i. “We have different gifts, according to the grace given us. If a man's gift is prophesying, let him use it in proportion to his faith. If it is serving, let him serve; if it is teaching, let him teach; if it is encouraging, let him encourage; if it is contributing to the needs of others, let him give generously; if it is leadership, let him govern diligently; if it is showing mercy, let him do it cheerfully. Love must be sincere. Hate what is evil; cling to what is good. Be devoted to one another in brotherly love. Honor one another above yourselves. Never be lacking in zeal, but keep your spiritual fervor, serving the Lord. Be joyful in hope, patient in affliction, faithful in prayer. Share with God's people who are in need. Practice hospitality. Bless those who persecute you; bless and do not curse. Rejoice with those who rejoice; mourn with those who mourn. Live in harmony with one another. Do not be proud, but be willing to associate with people of low position. Do not be conceited. Do not repay anyone evil for evil. Be careful to do what is right in the eyes of everybody. If it is possible, as far as it depends on you, live at peace with everyone. Do not take revenge, my friends, but leave room for God's wrath, for it is written: "It is mine to avenge; I will repay," says the Lord. On the contrary: "If your enemy is hungry, feed him; if he is thirsty, give him something to drink. In doing this, you will heap burning coals on his head." Do not be overcome by evil, but overcome evil with good.” (Romans 12:6-21)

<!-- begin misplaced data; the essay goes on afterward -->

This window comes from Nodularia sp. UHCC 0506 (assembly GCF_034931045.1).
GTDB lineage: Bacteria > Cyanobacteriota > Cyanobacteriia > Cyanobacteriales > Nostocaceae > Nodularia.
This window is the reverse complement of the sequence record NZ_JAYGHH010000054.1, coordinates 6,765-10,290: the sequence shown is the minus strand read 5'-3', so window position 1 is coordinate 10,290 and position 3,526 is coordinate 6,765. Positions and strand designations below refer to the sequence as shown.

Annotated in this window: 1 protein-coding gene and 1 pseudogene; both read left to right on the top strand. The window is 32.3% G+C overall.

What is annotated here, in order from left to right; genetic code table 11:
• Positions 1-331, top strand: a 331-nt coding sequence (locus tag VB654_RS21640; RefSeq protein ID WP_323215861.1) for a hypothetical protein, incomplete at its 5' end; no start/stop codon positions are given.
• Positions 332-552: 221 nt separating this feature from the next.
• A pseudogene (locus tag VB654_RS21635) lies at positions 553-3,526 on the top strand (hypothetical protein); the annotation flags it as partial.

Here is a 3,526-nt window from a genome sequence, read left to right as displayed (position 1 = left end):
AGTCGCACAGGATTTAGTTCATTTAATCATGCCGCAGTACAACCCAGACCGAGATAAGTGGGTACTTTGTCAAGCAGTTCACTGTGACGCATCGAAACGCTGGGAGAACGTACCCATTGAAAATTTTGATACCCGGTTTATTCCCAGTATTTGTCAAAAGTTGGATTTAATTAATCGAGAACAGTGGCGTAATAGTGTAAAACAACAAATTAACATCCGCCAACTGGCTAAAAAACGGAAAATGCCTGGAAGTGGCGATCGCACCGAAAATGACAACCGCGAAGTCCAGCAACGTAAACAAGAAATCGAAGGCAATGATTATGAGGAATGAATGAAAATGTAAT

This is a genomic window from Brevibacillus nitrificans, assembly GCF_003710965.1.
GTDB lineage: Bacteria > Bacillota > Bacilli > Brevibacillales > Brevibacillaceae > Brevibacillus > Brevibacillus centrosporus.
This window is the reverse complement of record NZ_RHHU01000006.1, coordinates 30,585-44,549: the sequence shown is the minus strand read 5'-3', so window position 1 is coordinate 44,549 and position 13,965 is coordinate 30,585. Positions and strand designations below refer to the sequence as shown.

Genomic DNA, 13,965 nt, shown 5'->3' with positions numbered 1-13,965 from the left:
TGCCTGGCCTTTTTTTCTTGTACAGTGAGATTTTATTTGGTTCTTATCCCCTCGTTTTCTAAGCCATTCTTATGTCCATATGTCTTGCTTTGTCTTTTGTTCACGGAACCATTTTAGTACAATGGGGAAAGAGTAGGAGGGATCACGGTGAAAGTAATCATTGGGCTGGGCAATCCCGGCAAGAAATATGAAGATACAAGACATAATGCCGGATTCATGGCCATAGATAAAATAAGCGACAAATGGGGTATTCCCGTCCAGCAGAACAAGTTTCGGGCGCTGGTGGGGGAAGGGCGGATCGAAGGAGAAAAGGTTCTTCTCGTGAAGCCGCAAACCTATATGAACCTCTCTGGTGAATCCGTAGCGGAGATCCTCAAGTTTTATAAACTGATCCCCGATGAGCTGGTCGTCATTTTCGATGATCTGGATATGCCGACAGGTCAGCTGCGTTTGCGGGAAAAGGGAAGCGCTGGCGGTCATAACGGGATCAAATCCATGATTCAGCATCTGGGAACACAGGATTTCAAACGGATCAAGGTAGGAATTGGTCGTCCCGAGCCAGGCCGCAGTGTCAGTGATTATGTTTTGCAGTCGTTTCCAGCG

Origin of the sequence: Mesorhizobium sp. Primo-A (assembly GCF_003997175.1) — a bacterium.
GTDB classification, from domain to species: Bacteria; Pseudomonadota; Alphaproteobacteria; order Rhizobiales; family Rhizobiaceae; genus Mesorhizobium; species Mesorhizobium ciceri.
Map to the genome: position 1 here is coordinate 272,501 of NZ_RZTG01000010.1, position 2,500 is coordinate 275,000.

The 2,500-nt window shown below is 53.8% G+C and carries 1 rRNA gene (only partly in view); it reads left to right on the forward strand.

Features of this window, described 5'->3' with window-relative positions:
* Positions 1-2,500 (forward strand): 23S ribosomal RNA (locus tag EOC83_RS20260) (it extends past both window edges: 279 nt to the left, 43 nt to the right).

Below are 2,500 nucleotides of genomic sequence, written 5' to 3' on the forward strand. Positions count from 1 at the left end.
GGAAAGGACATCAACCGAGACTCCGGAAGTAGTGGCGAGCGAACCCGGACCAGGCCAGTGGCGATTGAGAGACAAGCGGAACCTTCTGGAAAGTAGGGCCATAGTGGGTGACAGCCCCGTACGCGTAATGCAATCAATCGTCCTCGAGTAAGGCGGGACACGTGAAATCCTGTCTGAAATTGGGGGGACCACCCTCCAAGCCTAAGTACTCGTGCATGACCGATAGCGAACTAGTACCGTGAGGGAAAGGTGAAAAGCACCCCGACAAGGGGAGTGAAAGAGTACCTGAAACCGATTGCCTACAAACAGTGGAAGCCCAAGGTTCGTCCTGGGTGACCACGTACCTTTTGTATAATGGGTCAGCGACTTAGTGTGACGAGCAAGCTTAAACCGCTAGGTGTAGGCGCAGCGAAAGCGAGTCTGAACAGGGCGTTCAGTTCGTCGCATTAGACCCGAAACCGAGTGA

Seeing God’s holiness always makes us look inward to our own sinfulness. Only then can we see ourselves as we really are.

“My ears had heard of you but now my eyes have seen you. Therefore I despise myself and repent in dust and ashes." (Job 42:5-6)

God’s word does the same thing today:

“For the word of God is living and active. Sharper than any double-edged sword, it penetrates even to dividing soul and spirit, joints and marrow; it judges the thoughts and attitudes of the heart.” (Hebrews 4:12)

6) In Isaiah’s vision, who initiated the cleansing and atonement? Who initiates it today? (See 1 John 4:19; Romans 5:8; Ephesians 5:1-2; 1 Timothy 2:5-6)

The process of removing guilt and other sin barriers to our relationship with God is called atonement. Atonement rededicates and sanctifies the forgiven person to God.